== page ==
As media circuses go, the Michael Jackson trial was mild when compared to the O.J. Simpson trial, the other high-profile trial fueled by charges of heinous and lurid crimes. However, in their hourly struggle to fill airtime, the cable news networks provided post-trial assessments ad nauseam once the verdict came down last week. Just in case we're wondering how the trial should have turned out, CNN ran a banner that read, "What went wrong?" beneath their posse of talking heads. Alongside these armchair prosecutors, entertainment writers from print and TV were asked to comment on the future of Jackson's career: Was a comeback in store for the King of Pop? He may be a pariah, but can he still make bank?
Jackson's fans, camped outside the Santa Maria courthouse where the 14-week trial took place, were thrilled when he was found not guilty on all 10 counts of child molestation and related crimes. One ecstatic fan released a white dove for each of the acquitted crimes. Jackson himself was as stony-faced entering the courtroom as he was after he was declared a free man. Later, on his Web site, he declared his vindication on par with the birth of Martin Luther King, the release of Nelson Mandela, and the fall of the Berlin Wall. Jackson attorney Tom Mesereau was less effusive, saying, "Justice was done."
After taking this all in, my question was, as Peggy Lee dolefully sang, "Is that all there is?"
Not that child molestation is a minor issue. But in the effort to ride the wave of yet another celebrity trial, the media failed to grasp the complex core issue. And Jackson's fans, for all their unconditional devotion, have done no better than the media they vilified on Jackson's behalf.
For black and brown people of my generation, the Jackson debacle is particularly painful in a way that few have articulated. For many of us, a defining, pop cultural moment occurred when the Jackson Five (with little Michael as the front man) first appeared on The Ed Sullivan Show in 1969. In that short, mind-blowing performance, something sprang free. Here was this kid who looked like us in his cool-dude bell-bottoms and vest, with a perfectly shaped afro and incredible agility, busting loose with that jubilant, bell-like voice. Jackson was like a Griot, shouting out what most of us only dreamed of, if we dared to dream it at all we have a voice. Michael Jackson was ours. Michael Jackson was us. Seeing and hearing Michael Jackson for the first time was like hearing good roots music. It hits you at the core and wakes up what is dormant, rousts the soul and reminds you you're alive and that, once unleashed, won't be contained again. Some of us tried his moves, tried to sing in that man-child tenor, but mostly, we just liked to hear the sound of our voice coming from him.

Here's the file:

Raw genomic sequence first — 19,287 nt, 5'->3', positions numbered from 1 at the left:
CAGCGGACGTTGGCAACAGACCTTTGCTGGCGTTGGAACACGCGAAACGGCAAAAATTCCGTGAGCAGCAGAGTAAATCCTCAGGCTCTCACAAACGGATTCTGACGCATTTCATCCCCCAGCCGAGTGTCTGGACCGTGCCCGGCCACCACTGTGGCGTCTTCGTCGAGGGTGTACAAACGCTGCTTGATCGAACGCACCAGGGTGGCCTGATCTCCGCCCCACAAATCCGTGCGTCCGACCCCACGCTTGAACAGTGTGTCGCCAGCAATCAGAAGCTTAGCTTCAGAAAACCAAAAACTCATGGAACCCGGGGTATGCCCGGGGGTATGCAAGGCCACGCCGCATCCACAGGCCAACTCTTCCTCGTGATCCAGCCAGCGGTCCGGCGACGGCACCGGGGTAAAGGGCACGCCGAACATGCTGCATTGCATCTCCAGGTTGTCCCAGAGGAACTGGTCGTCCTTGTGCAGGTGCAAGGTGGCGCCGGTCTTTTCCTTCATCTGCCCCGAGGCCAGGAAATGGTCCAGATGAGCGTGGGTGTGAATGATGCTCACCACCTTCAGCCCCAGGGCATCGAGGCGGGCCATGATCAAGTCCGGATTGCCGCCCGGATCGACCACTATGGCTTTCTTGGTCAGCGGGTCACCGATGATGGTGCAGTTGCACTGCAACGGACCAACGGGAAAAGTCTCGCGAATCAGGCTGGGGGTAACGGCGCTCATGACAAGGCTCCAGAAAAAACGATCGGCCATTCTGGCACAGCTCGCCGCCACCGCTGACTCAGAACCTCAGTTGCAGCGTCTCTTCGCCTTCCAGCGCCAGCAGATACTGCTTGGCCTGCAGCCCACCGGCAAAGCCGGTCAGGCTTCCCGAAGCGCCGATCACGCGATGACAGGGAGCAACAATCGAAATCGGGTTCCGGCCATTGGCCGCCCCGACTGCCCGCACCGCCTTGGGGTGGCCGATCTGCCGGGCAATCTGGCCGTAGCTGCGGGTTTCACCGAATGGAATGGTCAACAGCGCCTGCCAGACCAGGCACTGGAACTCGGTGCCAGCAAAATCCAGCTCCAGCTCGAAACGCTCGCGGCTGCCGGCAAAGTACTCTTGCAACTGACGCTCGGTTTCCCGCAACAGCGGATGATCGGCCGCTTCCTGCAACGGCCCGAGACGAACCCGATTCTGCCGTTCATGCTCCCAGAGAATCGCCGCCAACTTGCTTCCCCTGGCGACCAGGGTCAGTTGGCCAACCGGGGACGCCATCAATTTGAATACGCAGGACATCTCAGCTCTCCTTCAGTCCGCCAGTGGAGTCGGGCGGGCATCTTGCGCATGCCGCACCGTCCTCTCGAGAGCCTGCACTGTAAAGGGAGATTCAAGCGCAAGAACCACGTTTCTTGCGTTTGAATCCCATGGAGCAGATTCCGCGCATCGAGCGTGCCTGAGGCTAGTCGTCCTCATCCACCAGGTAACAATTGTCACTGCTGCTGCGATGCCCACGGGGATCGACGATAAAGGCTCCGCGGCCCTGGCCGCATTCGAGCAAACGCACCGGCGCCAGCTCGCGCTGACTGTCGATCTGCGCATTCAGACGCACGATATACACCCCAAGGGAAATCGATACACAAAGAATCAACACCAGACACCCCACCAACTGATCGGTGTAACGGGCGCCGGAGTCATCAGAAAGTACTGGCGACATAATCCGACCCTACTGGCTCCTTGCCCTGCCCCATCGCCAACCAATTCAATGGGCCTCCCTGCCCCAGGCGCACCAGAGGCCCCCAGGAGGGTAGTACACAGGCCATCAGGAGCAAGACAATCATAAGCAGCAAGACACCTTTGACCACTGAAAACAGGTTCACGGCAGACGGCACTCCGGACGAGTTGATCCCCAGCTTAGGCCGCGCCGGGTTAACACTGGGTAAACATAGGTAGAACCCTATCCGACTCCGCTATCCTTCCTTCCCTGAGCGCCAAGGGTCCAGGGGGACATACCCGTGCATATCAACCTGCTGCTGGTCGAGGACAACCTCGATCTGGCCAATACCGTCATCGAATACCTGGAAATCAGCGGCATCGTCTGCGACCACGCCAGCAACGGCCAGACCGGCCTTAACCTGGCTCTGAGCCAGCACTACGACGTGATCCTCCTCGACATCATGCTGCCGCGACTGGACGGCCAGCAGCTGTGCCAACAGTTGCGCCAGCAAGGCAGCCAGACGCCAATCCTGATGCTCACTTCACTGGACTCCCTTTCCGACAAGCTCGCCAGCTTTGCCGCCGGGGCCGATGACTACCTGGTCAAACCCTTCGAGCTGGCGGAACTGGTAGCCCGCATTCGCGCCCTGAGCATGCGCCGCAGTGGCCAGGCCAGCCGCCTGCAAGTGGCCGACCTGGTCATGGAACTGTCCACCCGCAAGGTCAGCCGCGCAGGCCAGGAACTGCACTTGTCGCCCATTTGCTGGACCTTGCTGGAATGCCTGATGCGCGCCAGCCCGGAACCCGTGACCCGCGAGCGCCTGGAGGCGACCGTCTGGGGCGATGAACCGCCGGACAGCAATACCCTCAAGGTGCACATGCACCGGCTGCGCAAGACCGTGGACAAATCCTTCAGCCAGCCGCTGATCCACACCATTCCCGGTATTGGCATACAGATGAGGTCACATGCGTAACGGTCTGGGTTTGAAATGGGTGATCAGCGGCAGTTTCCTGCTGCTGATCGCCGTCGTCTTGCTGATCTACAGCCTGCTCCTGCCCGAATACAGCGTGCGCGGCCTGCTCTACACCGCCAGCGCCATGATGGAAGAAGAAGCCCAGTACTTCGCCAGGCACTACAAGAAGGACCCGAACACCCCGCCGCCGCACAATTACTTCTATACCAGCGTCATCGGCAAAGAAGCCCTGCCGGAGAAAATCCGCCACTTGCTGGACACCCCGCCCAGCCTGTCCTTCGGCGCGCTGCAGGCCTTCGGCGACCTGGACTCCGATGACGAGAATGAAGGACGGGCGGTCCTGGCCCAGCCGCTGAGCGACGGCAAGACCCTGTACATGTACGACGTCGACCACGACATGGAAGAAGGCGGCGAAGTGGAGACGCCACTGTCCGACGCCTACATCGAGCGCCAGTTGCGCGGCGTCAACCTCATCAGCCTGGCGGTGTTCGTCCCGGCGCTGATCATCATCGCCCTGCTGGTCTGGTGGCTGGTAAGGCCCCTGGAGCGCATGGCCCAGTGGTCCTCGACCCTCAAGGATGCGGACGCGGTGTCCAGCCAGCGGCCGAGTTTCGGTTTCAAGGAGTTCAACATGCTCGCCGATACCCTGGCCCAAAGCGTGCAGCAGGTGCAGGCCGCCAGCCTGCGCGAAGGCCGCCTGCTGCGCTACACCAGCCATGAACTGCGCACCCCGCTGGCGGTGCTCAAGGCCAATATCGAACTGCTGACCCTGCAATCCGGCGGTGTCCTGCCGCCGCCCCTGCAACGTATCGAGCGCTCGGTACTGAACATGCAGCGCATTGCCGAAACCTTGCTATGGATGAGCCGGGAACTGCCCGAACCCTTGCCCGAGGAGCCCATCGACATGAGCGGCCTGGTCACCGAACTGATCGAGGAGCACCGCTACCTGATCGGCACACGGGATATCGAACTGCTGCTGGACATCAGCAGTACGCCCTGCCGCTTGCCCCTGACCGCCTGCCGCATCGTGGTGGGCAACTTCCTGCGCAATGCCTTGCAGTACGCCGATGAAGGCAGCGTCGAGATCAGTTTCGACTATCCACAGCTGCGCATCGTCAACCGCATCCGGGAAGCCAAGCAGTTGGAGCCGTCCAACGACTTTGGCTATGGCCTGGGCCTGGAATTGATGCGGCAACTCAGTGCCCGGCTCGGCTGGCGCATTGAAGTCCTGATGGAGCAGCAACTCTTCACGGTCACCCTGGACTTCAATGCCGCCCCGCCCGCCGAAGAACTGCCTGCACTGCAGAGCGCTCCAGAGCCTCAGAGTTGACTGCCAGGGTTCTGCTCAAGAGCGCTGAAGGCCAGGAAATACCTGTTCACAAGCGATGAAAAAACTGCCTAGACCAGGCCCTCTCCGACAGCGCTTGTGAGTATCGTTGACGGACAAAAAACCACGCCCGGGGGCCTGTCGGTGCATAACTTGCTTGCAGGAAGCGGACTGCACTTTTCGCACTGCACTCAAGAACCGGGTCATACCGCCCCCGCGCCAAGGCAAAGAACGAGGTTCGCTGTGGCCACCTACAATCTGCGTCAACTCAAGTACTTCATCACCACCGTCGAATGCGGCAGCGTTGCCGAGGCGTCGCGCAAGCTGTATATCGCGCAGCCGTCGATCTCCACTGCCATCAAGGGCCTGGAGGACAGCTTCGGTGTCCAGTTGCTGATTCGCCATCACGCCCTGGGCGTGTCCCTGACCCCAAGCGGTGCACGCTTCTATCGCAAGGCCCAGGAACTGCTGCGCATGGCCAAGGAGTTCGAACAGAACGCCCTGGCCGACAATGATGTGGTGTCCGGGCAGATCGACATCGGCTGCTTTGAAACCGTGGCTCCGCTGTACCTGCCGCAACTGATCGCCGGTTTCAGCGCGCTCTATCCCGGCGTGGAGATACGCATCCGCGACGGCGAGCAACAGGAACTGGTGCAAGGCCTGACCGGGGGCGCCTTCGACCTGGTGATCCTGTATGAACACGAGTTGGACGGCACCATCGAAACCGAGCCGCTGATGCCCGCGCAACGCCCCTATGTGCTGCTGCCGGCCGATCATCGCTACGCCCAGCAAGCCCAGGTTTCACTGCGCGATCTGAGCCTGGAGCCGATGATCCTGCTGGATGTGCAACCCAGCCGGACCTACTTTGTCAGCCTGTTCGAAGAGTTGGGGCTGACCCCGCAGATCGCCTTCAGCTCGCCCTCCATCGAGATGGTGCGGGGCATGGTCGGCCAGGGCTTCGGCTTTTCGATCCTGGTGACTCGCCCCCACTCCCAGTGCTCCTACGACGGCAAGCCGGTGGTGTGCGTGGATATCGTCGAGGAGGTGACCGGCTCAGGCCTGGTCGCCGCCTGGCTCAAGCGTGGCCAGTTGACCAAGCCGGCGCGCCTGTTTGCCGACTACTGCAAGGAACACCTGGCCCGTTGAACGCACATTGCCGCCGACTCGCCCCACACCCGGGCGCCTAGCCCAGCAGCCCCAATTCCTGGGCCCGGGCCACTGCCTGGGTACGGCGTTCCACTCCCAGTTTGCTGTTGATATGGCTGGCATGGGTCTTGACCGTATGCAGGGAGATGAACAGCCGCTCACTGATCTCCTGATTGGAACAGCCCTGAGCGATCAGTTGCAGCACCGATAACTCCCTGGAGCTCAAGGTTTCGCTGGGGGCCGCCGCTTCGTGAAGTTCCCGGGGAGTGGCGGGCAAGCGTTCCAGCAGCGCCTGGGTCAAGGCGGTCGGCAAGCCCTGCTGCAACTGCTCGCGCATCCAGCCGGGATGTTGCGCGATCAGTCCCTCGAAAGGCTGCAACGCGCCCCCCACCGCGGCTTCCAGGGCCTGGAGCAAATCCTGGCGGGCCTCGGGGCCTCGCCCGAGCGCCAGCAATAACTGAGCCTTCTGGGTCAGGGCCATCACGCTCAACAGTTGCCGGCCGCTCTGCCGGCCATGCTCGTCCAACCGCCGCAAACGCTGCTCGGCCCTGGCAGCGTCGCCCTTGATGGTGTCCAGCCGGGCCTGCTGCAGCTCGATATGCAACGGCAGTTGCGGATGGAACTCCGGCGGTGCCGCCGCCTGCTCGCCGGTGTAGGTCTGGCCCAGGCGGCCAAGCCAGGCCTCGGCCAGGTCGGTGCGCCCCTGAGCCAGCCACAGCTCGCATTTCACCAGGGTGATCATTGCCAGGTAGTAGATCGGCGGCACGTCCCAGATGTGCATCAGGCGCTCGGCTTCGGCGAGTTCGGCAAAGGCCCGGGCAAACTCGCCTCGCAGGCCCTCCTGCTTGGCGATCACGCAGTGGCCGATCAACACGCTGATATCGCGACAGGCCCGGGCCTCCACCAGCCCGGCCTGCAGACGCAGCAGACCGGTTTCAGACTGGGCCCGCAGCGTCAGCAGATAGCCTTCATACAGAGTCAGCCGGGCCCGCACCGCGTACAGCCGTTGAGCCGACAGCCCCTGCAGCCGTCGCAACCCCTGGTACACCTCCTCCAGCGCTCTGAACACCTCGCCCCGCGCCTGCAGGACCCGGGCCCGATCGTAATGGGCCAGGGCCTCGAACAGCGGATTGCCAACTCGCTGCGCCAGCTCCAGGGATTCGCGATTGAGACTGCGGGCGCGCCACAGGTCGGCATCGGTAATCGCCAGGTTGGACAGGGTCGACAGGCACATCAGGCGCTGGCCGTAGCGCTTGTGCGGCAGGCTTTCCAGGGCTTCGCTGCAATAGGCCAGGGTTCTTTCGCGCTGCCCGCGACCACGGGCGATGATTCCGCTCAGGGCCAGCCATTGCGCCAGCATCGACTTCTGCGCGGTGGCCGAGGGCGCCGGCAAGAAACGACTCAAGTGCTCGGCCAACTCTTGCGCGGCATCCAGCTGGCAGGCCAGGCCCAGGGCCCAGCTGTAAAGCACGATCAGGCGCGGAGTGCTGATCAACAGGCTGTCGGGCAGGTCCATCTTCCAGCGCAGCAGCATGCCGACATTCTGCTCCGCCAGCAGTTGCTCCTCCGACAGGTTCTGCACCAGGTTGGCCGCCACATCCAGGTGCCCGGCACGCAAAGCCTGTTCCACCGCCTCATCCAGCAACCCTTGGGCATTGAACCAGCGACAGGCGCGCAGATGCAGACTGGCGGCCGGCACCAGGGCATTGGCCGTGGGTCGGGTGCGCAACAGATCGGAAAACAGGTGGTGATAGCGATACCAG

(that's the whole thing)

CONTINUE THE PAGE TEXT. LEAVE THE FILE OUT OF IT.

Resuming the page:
But something broke when he reached young adulthood. The glove was the first clue. When Jackson began to morph from a perfectly appealing-looking young black man to what now appears to be a cross between Diana Ross and Disney's animated Peter Pan, that transformation was more than strange to those of us who first saw that liberating appearance on the Sullivan show. It was painful. Maybe he does have that skin disease that mottles the skin with patches of white. But most black folks (as my close friend, a black woman, is quick to say) try to find make-up to match the brown, not the white. While many brown and black folks of my generation are well-schooled in the rhetoric of internalized racism and use this language to explain Jackson's behavior, it does not lessen the sting.
I have no idea what Jackson did or did not do to those children at his Neverland Ranch. I do believe that the larger issue of molested and exploited children went, and continues to go, woefully unexamined. This is even more troublesome when one considers that abuse does not happen in a vacuum, but is typically part of an ongoing cycle. The abused become abusers until, somehow, the cycle is stopped.
For those fans who proved they love and support Jackson the most by maxing out their charge cards in order to camp outside the Santa Maria Courthouse, why is it that with adoration comes obliviousness? I don't believe any of these people love Jackson for who he is, but for how his music makes them feel. And yet, there seems to be so much unspoken pain behind that white make-up and unrelenting grip on childhood by a 46-year-old man. And if the charges of molestation are true and went unpunished, then, the cycle goes on into the next generation.
Like O.J. Simpson before him, Jackson's reputation in the court of public opinion (aside from his dazzle-eyed fans) will never recover. That will surely keep the infotainment news sources squawking for some time. In the meantime, those of us who remember Michael Jackson before the glove will always mourn the boy we grew up with, who moved us and left us many years ago.
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